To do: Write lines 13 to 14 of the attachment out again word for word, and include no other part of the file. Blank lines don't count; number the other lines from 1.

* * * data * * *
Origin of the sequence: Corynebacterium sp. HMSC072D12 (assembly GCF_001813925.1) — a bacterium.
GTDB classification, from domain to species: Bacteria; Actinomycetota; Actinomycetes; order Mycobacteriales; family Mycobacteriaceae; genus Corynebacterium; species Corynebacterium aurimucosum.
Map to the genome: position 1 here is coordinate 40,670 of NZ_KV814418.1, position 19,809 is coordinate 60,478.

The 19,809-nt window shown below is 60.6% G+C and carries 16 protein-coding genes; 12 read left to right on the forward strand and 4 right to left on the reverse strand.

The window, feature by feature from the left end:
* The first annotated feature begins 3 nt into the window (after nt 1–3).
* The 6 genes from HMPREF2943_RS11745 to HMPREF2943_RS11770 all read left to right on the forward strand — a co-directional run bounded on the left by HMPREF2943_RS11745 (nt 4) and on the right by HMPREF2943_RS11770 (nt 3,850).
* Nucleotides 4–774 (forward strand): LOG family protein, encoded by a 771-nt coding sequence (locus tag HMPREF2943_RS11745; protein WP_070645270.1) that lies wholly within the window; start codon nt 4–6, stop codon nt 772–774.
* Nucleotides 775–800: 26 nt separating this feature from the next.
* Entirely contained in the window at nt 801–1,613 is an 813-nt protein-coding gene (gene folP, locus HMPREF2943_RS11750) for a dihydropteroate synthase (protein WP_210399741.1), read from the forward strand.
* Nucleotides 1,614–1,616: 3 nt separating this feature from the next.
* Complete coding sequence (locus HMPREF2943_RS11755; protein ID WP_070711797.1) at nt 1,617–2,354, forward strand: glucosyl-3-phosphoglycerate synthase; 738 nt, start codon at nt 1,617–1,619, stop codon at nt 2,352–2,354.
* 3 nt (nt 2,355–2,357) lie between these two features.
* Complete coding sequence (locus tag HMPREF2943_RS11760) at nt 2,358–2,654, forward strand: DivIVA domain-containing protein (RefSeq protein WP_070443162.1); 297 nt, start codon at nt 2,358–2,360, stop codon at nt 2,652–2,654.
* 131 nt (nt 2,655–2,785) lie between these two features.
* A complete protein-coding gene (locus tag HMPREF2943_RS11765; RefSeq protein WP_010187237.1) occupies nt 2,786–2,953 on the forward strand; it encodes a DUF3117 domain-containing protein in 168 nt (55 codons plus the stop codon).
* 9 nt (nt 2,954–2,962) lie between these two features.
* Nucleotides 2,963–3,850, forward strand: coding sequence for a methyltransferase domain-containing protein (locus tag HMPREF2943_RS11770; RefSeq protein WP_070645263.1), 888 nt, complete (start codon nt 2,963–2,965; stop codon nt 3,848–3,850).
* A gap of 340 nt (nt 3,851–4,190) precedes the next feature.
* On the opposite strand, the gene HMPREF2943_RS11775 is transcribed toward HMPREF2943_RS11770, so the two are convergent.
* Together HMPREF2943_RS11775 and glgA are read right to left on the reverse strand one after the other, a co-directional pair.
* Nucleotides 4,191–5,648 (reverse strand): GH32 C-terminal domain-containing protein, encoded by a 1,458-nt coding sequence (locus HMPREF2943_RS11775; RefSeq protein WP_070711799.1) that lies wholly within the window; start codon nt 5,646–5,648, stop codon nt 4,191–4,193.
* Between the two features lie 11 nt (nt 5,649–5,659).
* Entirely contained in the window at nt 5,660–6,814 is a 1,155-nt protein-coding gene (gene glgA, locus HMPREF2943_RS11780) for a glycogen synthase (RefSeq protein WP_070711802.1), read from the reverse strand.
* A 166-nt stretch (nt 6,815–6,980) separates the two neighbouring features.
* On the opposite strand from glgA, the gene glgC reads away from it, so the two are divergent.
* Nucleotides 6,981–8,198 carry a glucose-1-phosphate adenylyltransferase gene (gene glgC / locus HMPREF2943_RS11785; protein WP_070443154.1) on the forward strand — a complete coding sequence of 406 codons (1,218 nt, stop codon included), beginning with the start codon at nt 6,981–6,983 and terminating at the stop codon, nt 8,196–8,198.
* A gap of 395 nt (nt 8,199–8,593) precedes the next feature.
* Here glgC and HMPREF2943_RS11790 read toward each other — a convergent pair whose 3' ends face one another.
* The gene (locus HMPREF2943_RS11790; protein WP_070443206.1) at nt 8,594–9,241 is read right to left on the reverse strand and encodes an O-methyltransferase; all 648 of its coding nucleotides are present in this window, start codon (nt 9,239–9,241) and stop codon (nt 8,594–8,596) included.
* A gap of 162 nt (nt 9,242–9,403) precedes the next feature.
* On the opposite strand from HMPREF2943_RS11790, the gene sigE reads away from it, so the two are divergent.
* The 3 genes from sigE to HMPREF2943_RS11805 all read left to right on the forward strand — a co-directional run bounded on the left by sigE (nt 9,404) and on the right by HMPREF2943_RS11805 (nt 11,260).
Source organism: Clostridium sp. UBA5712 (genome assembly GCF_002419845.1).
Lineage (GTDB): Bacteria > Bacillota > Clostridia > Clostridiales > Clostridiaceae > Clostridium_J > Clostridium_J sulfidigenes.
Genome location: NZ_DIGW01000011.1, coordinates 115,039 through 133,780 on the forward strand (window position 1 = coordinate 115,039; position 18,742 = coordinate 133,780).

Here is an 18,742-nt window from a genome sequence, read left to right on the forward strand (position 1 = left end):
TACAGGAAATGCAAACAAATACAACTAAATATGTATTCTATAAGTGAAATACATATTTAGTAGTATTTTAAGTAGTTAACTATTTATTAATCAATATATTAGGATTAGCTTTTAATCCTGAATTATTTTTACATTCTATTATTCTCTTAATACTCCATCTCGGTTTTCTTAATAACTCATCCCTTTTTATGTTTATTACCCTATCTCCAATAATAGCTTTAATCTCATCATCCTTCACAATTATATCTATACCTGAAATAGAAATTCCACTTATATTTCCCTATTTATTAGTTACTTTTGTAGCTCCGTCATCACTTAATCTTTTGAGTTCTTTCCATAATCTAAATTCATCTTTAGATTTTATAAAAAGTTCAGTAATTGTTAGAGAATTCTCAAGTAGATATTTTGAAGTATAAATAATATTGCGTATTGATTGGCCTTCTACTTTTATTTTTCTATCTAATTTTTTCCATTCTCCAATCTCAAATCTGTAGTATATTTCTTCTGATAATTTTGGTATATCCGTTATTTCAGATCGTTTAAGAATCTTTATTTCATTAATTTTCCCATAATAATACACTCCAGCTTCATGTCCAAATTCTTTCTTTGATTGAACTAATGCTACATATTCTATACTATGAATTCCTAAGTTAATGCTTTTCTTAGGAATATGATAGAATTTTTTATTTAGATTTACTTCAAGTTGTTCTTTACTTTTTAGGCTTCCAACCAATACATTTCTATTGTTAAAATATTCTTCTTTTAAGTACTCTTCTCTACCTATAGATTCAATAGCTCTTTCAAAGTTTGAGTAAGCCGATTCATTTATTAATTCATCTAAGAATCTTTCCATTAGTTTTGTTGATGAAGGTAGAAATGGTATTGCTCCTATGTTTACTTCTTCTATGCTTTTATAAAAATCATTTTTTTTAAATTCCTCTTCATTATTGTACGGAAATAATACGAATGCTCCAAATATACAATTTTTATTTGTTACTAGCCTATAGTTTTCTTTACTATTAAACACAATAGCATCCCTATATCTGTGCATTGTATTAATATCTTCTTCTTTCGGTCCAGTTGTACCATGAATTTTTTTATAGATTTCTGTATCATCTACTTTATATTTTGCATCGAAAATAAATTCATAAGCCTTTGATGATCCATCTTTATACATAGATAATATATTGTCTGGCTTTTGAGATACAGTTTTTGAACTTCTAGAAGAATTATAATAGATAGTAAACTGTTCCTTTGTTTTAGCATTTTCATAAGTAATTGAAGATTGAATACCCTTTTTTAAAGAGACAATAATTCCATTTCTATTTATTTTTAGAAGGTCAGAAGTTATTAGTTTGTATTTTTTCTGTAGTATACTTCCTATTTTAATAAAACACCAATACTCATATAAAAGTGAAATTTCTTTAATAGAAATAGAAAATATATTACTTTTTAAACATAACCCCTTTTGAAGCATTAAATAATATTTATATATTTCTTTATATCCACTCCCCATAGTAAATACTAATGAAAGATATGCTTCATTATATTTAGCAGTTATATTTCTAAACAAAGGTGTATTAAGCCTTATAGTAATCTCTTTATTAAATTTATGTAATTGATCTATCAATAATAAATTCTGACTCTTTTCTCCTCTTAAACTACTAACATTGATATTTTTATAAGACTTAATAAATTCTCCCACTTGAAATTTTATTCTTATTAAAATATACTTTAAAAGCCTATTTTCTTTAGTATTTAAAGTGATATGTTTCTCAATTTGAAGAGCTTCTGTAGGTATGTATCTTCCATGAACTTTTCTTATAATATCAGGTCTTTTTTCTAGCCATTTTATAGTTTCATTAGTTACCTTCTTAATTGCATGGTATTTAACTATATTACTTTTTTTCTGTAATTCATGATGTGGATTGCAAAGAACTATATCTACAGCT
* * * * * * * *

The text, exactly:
* 3 nt (nt 2,355–2,357) lie between these two features.
* Complete coding sequence (locus tag HMPREF2943_RS11760) at nt 2,358–2,654, forward strand: DivIVA domain-containing protein (RefSeq protein WP_070443162.1); 297 nt, start codon at nt 2,358–2,360, stop codon at nt 2,652–2,654.